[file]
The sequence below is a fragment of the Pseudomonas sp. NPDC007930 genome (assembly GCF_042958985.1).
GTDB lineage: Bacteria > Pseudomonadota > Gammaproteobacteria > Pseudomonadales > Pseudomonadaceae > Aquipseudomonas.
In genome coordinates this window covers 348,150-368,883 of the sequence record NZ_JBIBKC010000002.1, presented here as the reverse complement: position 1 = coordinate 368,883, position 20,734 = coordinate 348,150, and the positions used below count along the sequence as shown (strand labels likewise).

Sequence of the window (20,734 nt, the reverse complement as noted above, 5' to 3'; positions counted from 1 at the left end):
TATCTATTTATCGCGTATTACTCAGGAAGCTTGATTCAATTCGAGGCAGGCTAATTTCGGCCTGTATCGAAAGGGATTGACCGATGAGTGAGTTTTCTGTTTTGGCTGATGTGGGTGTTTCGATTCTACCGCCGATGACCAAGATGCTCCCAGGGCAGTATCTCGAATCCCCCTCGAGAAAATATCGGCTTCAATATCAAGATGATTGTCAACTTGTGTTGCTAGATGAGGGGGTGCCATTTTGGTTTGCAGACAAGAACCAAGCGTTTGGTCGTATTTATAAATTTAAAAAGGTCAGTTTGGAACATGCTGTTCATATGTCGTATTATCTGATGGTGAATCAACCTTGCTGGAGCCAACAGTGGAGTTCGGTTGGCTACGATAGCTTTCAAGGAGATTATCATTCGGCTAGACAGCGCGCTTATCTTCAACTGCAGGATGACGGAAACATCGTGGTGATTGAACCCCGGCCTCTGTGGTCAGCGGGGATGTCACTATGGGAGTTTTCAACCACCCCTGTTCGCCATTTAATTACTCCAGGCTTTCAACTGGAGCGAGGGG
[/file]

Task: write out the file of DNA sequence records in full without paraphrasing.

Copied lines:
The sequence below is a fragment of the Pseudomonas sp. NPDC007930 genome (assembly GCF_042958985.1).
GTDB lineage: Bacteria > Pseudomonadota > Gammaproteobacteria > Pseudomonadales > Pseudomonadaceae > Aquipseudomonas.
In genome coordinates this window covers 348,150-368,883 of the sequence record NZ_JBIBKC010000002.1, presented here as the reverse complement: position 1 = coordinate 368,883, position 20,734 = coordinate 348,150, and the positions used below count along the sequence as shown (strand labels likewise).

Sequence of the window (20,734 nt, the reverse complement as noted above, 5' to 3'; positions counted from 1 at the left end):
TATCTATTTATCGCGTATTACTCAGGAAGCTTGATTCAATTCGAGGCAGGCTAATTTCGGCCTGTATCGAAAGGGATTGACCGATGAGTGAGTTTTCTGTTTTGGCTGATGTGGGTGTTTCGATTCTACCGCCGATGACCAAGATGCTCCCAGGGCAGTATCTCGAATCCCCCTCGAGAAAATATCGGCTTCAATATCAAGATGATTGTCAACTTGTGTTGCTAGATGAGGGGGTGCCATTTTGGTTTGCAGACAAGAACCAAGCGTTTGGTCGTATTTATAAATTTAAAAAGGTCAGTTTGGAACATGCTGTTCATATGTCGTATTATCTGATGGTGAATCAACCTTGCTGGAGCCAACAGTGGAGTTCGGTTGGCTACGATAGCTTTCAAGGAGATTATCATTCGGCTAGACAGCGCGCTTATCTTCAACTGCAGGATGACGGAAACATCGTGGTGATTGAACCCCGGCCTCTGTGGTCAGCGGGGATGTCACTATGGGAGTTTTCAACCACCCCTGTTCGCCATTTAATTACTCCAGGCTTTCAACTGGAGCGAGGGG